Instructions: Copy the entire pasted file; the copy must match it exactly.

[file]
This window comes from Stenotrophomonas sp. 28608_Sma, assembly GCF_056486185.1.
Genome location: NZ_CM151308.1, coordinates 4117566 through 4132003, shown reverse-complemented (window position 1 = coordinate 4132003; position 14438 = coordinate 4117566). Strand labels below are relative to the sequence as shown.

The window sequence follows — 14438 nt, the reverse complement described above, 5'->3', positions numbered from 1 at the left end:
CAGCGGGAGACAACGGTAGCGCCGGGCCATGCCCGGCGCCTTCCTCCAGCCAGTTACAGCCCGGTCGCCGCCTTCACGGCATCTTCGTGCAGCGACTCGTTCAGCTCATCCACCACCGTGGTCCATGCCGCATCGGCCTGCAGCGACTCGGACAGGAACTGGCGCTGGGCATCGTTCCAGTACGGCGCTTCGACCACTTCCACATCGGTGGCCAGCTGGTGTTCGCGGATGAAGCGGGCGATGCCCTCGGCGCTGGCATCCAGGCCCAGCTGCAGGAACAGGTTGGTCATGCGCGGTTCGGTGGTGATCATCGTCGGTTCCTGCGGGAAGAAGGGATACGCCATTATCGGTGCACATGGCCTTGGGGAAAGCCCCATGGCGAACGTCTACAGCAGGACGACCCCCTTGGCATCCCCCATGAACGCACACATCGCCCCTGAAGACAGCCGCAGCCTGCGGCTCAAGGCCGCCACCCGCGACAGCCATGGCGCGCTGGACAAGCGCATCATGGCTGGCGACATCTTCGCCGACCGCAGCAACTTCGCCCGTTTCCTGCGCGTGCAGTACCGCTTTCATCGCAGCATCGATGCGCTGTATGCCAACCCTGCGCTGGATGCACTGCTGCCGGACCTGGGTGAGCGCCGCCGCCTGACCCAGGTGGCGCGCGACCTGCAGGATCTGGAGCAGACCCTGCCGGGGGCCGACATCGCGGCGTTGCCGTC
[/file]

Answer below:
This window comes from Stenotrophomonas sp. 28608_Sma, assembly GCF_056486185.1.
Genome location: NZ_CM151308.1, coordinates 4117566 through 4132003, shown reverse-complemented (window position 1 = coordinate 4132003; position 14438 = coordinate 4117566). Strand labels below are relative to the sequence as shown.

The window sequence follows — 14438 nt, the reverse complement described above, 5'->3', positions numbered from 1 at the left end:
CAGCGGGAGACAACGGTAGCGCCGGGCCATGCCCGGCGCCTTCCTCCAGCCAGTTACAGCCCGGTCGCCGCCTTCACGGCATCTTCGTGCAGCGACTCGTTCAGCTCATCCACCACCGTGGTCCATGCCGCATCGGCCTGCAGCGACTCGGACAGGAACTGGCGCTGGGCATCGTTCCAGTACGGCGCTTCGACCACTTCCACATCGGTGGCCAGCTGGTGTTCGCGGATGAAGCGGGCGATGCCCTCGGCGCTGGCATCCAGGCCCAGCTGCAGGAACAGGTTGGTCATGCGCGGTTCGGTGGTGATCATCGTCGGTTCCTGCGGGAAGAAGGGATACGCCATTATCGGTGCACATGGCCTTGGGGAAAGCCCCATGGCGAACGTCTACAGCAGGACGACCCCCTTGGCATCCCCCATGAACGCACACATCGCCCCTGAAGACAGCCGCAGCCTGCGGCTCAAGGCCGCCACCCGCGACAGCCATGGCGCGCTGGACAAGCGCATCATGGCTGGCGACATCTTCGCCGACCGCAGCAACTTCGCCCGTTTCCTGCGCGTGCAGTACCGCTTTCATCGCAGCATCGATGCGCTGTATGCCAACCCTGCGCTGGATGCACTGCTGCCGGACCTGGGTGAGCGCCGCCGCCTGACCCAGGTGGCGCGCGACCTGCAGGATCTGGAGCAGACCCTGCCGGGGGCCGACATCGCGGCGTTGCCGTC